Why the US Government Hasn't Intervened
After Washington moved last week to take over mortgage giants Fannie Mae and Freddie Mac, thus protecting them from collapse, political resistance mounted against bailing out yet another private bank at taxpayers' cost. In the cases of Fanny and Freddie alone, the government is providing an estimated $1.5 trillion dollars.
TU Darmstadt's Schiereck said he suspected the US didn't intervene with a Lehman Brothers bailout because it was unable to do so. "The fact that the US government didn't step in can be interpreted as a signal that the federal budget has exhausted its ability to absorb further bank risks," he told SPIEGEL ONLINE. "That would mean that all future insolvencies would hit the international financial system with unrestrained force."
The Cause of the Global Finance Crisis
The bursting of a speculative bubble in the US real estate market triggered the international finance crisis. With interest rates low in recent years, US banks frequently offered poorly secured loans for the purchase of homes or construction -- so-called subprime mortgages.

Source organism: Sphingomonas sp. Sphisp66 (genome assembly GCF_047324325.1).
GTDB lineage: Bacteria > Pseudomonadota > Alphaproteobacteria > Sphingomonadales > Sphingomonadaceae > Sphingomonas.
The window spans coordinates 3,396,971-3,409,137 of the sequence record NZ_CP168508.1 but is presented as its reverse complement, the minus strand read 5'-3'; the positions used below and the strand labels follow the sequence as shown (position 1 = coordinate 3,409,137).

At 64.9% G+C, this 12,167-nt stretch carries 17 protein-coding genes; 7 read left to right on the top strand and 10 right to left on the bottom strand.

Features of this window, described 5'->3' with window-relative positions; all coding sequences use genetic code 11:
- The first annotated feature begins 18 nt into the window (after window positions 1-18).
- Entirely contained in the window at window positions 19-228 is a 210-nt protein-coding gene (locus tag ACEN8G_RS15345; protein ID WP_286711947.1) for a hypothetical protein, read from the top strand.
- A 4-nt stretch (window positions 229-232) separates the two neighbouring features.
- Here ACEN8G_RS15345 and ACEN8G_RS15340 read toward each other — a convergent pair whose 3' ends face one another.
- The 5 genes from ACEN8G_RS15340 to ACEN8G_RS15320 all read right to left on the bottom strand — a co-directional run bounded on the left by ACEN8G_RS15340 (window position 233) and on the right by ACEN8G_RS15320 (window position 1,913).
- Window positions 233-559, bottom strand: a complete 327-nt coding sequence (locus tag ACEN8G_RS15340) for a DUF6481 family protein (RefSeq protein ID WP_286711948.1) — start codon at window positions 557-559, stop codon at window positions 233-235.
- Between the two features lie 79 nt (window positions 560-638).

At the end of 2006, key interest rates began rising in the US. Demand sank and real estate prices began to slump -- by as much as 25 percent today. This created a situation in which a growing number of subprime borrowers were no longer able to make their interest payments.
Reckless constructs only served to exascerbate the situation. In order to refinance themselves, mortgage companies often bundled their loans with new forms of subprime bonds that were sold to investors worldwide -- to Chinese and European banks, for example.
The bundled loans were securitized and turned into assets that could be traded on stock markets. The problem was that these assets contained bad mortgage loans bundled in with the good ones. Buyers seldom knew the true content. Unable to assess the risk of the asset, they had to rely on the rating assigned to it by a rating agency.
Experts had warned about the danger of such financial constructions early on. As long as enough market participants believe in the value of such structured products, one can trade in them. But the system breaks down when confidence in the such products evaporates.
"It had to happen," former International Monetary Fund Chief Economist Kenneth Rogoff told SPIEGEL ONLINE. You can't just make money out of thin air like this."
Then in mid-2007 ever more subprime loans defaulted. Confidence in the paper which was supposedly covered by mortgage deals collapsed, as did their market value. As a result banks had to wrote down the value of those papers in their books, and thereby booked drastic losses.
Rogoff said the crisis wasn't over. But these finance products based on fancy rocket science and derivatives just aren't coming back, and that's very painful.